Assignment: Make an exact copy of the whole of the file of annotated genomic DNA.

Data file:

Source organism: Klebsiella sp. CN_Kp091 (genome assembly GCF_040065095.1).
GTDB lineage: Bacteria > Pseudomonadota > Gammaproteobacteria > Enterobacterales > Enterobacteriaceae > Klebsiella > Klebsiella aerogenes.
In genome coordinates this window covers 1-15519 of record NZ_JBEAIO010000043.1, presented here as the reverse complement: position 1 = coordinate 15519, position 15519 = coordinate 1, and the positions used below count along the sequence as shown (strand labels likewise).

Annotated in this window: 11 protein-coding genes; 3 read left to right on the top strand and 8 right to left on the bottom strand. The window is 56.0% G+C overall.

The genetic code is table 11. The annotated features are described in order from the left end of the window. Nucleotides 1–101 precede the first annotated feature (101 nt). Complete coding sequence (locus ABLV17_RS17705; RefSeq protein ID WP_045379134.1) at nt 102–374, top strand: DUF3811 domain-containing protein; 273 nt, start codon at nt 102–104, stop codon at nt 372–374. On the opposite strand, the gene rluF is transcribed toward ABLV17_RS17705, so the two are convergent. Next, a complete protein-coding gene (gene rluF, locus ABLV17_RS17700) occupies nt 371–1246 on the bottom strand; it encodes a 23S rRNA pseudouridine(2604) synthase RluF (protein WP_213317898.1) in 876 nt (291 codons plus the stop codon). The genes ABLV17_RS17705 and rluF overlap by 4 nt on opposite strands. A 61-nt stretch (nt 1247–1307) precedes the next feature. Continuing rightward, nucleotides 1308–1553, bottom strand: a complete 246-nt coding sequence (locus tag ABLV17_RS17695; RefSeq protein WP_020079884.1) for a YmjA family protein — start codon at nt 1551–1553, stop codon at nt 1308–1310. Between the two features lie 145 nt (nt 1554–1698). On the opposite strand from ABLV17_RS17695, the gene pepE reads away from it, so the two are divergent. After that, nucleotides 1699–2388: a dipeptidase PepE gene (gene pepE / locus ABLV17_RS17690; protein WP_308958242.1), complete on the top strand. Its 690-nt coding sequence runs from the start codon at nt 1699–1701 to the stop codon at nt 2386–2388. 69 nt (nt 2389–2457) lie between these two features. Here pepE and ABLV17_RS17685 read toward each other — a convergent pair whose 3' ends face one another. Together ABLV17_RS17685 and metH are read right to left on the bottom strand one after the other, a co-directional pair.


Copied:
Source organism: Klebsiella sp. CN_Kp091 (genome assembly GCF_040065095.1).
GTDB lineage: Bacteria > Pseudomonadota > Gammaproteobacteria > Enterobacterales > Enterobacteriaceae > Klebsiella > Klebsiella aerogenes.
In genome coordinates this window covers 1-15519 of record NZ_JBEAIO010000043.1, presented here as the reverse complement: position 1 = coordinate 15519, position 15519 = coordinate 1, and the positions used below count along the sequence as shown (strand labels likewise).

Annotated in this window: 11 protein-coding genes; 3 read left to right on the top strand and 8 right to left on the bottom strand. The window is 56.0% G+C overall.

The genetic code is table 11. The annotated features are described in order from the left end of the window. Nucleotides 1–101 precede the first annotated feature (101 nt). Complete coding sequence (locus ABLV17_RS17705; RefSeq protein ID WP_045379134.1) at nt 102–374, top strand: DUF3811 domain-containing protein; 273 nt, start codon at nt 102–104, stop codon at nt 372–374. On the opposite strand, the gene rluF is transcribed toward ABLV17_RS17705, so the two are convergent. Next, a complete protein-coding gene (gene rluF, locus ABLV17_RS17700) occupies nt 371–1246 on the bottom strand; it encodes a 23S rRNA pseudouridine(2604) synthase RluF (protein WP_213317898.1) in 876 nt (291 codons plus the stop codon). The genes ABLV17_RS17705 and rluF overlap by 4 nt on opposite strands. A 61-nt stretch (nt 1247–1307) precedes the next feature. Continuing rightward, nucleotides 1308–1553, bottom strand: a complete 246-nt coding sequence (locus tag ABLV17_RS17695; RefSeq protein WP_020079884.1) for a YmjA family protein — start codon at nt 1551–1553, stop codon at nt 1308–1310. Between the two features lie 145 nt (nt 1554–1698). On the opposite strand from ABLV17_RS17695, the gene pepE reads away from it, so the two are divergent. After that, nucleotides 1699–2388: a dipeptidase PepE gene (gene pepE / locus ABLV17_RS17690; protein WP_308958242.1), complete on the top strand. Its 690-nt coding sequence runs from the start codon at nt 1699–1701 to the stop codon at nt 2386–2388. 69 nt (nt 2389–2457) lie between these two features. Here pepE and ABLV17_RS17685 read toward each other — a convergent pair whose 3' ends face one another. Together ABLV17_RS17685 and metH are read right to left on the bottom strand one after the other, a co-directional pair.